http://www.plantanswers.com/vinca_perriwinkle.htm

If this is what you've got, then irrigating is only helping the disease to grow. The infection will probably continue to rapidly spread from one plant to the next in a domino effect as the spores spread. You'll likely need to pull them all out and dispose of them in the trash. The spores are now in the soil so don't bother trying to replant as they will become infected, too. If you have your heart set on them, there are a few resistant varieties, such as 'Cora'. I've grown 'Cora Apricot' before and it performed really well and has a lovely color. There are several nice color choices in the line.

You may want to try something like dwarf Pentas lanceolata as a replacement. They come in similar colors, similar heights, like sun, and won't mind a bit of extra water. As a plus, some varieties get some attention from the hummingbirds and butterflies (not as much as the taller varieties, but some.) I'm sure there are some other great alternatives, but I'm too tired to think of them right now!

Sorry to be the bearer of bad news if it is a case of Catharanthus roseus with Phytophthora.

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Joined: May 21st, 2013, 12:09 am

May 17th, 2016, 7:43 am #5

Wife likes the look of Vincas in the front. I have never seen anything go to the flowers, but I have to please the wife. I threw a little Espoma organic 5-3-3 in the holes before planting the small plants. That is what one can do when planting big things, but perhaps these were too small for that. All was fine the first week, now some are beginning to shrivel up. At first I thought it was from the strong sun the other day. Watered it with the sprinkler for a long time. Today even more are getting limp.

Not sure what to do. Water it more because it is looking like it needs it? Water it several times a day hoping it will dilute the fertilizer? Dig them up and rinse and move them a few inches?

Could this caused by anything else?

Any ideas?

Thanks

Ken
Ken, I suspect Danita is right in guessing you planted what we call the annual vinca not the true vinca and that she is also probably right about what it's problem is. I get why Cathy wants it, it is a very pretty bedding plant.

I also agree with what Brett had to say about the two real vinca. It is a horrible pest and very difficult if not impossible to eradicate. Currently it is completing the destruction of a wonderful shade garden because I don't have the extra work days required to dig out every last snip of it.

You might want to go back to the nursery where you bought the plants and tell them what happened.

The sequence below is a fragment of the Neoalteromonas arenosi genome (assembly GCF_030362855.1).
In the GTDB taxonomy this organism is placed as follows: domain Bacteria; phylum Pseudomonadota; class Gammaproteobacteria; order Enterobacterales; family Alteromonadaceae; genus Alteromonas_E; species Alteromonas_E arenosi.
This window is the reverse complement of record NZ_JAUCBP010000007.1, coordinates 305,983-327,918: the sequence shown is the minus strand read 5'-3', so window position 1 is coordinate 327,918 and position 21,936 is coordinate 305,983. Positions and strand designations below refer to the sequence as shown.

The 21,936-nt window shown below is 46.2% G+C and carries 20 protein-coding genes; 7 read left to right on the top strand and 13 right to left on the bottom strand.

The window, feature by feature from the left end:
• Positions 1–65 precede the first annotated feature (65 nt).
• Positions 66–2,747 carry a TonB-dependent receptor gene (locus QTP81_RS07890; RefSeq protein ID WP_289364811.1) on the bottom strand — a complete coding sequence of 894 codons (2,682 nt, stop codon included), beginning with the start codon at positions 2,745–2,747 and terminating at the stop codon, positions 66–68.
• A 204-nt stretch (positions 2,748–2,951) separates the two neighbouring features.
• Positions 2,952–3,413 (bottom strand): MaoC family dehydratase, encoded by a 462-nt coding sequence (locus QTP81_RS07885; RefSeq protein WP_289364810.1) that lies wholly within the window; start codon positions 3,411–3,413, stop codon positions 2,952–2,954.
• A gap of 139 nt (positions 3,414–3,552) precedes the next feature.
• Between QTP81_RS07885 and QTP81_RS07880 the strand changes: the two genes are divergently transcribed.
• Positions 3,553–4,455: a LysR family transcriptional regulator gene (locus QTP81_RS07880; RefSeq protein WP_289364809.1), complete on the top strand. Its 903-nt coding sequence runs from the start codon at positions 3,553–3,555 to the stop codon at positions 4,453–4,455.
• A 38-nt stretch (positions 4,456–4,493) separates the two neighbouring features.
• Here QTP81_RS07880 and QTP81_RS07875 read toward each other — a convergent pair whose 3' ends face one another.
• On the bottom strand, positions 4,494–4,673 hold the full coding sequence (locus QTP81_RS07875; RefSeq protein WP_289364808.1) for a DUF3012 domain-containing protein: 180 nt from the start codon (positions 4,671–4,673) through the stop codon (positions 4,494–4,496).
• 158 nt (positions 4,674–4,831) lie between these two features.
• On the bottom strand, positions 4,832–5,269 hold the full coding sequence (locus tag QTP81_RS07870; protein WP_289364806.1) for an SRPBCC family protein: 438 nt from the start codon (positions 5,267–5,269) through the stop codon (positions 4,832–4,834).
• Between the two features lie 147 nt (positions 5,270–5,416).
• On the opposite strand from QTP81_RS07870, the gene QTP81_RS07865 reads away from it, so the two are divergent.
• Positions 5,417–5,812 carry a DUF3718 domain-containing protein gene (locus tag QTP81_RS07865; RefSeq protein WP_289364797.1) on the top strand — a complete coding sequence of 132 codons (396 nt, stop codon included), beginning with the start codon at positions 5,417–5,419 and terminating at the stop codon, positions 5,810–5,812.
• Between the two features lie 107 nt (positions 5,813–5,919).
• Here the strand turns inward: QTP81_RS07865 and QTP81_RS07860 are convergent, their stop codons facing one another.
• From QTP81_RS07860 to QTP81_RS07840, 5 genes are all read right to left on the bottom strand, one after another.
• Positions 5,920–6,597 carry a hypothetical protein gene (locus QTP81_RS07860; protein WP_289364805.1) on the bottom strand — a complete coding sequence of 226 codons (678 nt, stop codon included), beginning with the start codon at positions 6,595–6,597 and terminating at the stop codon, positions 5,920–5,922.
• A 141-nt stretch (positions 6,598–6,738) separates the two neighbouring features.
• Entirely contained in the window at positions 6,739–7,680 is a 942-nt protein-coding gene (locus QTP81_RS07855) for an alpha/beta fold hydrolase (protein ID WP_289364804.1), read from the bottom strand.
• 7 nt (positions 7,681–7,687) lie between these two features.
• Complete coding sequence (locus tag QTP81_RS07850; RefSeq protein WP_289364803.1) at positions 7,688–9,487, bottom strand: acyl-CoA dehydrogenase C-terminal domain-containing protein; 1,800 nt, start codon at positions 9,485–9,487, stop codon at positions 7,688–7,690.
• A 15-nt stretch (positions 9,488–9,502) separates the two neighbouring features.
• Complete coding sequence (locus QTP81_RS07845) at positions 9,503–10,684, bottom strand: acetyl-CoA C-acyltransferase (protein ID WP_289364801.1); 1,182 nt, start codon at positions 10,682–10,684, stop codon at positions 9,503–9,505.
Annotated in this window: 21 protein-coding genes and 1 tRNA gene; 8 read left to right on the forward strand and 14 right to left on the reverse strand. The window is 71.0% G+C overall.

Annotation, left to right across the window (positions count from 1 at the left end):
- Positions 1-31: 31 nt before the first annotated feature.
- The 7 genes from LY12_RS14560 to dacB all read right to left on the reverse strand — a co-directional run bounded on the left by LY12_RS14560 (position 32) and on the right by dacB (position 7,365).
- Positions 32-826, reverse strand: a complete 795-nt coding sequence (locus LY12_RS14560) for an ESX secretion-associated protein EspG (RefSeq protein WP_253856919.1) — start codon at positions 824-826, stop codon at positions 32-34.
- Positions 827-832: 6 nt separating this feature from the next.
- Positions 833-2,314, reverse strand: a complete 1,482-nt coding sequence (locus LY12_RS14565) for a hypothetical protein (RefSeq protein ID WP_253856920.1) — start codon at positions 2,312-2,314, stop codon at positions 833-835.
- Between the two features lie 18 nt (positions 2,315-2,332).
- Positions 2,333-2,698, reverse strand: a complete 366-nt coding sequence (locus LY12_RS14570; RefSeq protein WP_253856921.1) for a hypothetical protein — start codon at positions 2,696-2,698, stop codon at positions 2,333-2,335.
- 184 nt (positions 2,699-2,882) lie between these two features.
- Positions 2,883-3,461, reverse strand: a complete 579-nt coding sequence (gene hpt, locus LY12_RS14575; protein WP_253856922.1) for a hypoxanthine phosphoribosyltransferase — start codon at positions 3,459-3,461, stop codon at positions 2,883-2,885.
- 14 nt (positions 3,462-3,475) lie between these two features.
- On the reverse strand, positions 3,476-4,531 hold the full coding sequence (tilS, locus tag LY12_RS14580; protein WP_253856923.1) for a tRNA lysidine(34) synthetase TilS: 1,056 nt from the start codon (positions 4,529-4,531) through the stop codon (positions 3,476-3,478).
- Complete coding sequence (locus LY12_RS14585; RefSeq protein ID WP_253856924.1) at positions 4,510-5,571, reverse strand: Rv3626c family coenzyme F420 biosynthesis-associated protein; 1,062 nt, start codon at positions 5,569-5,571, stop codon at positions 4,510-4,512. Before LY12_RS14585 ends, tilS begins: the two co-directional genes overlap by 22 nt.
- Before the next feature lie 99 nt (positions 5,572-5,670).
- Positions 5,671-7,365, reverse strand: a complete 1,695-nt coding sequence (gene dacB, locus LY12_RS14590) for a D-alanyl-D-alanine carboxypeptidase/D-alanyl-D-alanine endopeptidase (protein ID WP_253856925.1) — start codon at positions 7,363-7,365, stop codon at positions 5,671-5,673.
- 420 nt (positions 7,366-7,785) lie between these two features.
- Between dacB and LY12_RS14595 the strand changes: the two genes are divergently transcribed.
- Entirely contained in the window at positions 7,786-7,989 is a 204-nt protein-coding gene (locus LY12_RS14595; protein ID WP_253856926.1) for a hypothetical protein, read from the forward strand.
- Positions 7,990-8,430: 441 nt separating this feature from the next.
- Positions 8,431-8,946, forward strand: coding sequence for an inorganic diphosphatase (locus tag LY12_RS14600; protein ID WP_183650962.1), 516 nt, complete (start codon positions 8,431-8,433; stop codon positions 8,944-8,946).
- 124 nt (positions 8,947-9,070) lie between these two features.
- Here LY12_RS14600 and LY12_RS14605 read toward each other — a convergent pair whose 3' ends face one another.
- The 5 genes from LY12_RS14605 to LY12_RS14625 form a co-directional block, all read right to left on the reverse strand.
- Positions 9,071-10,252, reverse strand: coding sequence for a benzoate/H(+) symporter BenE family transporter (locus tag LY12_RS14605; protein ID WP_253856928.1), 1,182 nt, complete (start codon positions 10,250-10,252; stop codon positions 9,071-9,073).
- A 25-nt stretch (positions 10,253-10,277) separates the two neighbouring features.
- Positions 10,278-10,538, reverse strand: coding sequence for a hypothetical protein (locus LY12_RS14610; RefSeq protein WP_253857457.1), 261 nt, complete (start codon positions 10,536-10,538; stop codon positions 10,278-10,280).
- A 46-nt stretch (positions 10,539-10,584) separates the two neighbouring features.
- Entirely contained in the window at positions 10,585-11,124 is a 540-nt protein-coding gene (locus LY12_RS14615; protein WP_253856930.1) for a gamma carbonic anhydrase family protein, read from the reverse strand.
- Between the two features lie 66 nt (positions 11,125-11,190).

Southern New Jersey
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Joined: September 6th, 2009, 11:45 pm

May 17th, 2016, 9:39 am #6

Wife likes the look of Vincas in the front. I have never seen anything go to the flowers, but I have to please the wife. I threw a little Espoma organic 5-3-3 in the holes before planting the small plants. That is what one can do when planting big things, but perhaps these were too small for that. All was fine the first week, now some are beginning to shrivel up. At first I thought it was from the strong sun the other day. Watered it with the sprinkler for a long time. Today even more are getting limp.

Not sure what to do. Water it more because it is looking like it needs it? Water it several times a day hoping it will dilute the fertilizer? Dig them up and rinse and move them a few inches?

Could this caused by anything else?

Any ideas?

Thanks

Ken
Oh drats!!! I planted 10 flats!

I did a little reading on it and it states to yank them out right away if it has it. States to use a fungicide on the area only if it is confirmed. Is it possible that this could be from the fertilzer and not phytophthora? If so I guess I would have nothing to lose by giving them some time to recover.

Still have some of a flat unplanted and they look fine. I water those everyday, but of course they have plenty of drainage. The soil in the ground has not been overly saturated, just the opposite actually.
Central NJ
usda zone 6b
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Joined: May 21st, 2013, 12:09 am

May 17th, 2016, 1:13 pm #7

Wife likes the look of Vincas in the front. I have never seen anything go to the flowers, but I have to please the wife. I threw a little Espoma organic 5-3-3 in the holes before planting the small plants. That is what one can do when planting big things, but perhaps these were too small for that. All was fine the first week, now some are beginning to shrivel up. At first I thought it was from the strong sun the other day. Watered it with the sprinkler for a long time. Today even more are getting limp.

Not sure what to do. Water it more because it is looking like it needs it? Water it several times a day hoping it will dilute the fertilizer? Dig them up and rinse and move them a few inches?

Could this caused by anything else?

Any ideas?

Thanks

Ken
I guess it is possible but Espoma is such a mild and slow release fertilizer I sometimes think you could pour on a whole bag and do no damage. It has been an interesting spring, so cold that lots of warm weather stuff has just been sitting there waiting for the weather to change. In my own garden the cold has been bad for the Porterweed Adrienne gave me. I hope it survives.
Southern New Jersey
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Joined: May 22nd, 2008, 11:02 am

May 17th, 2016, 1:31 pm #8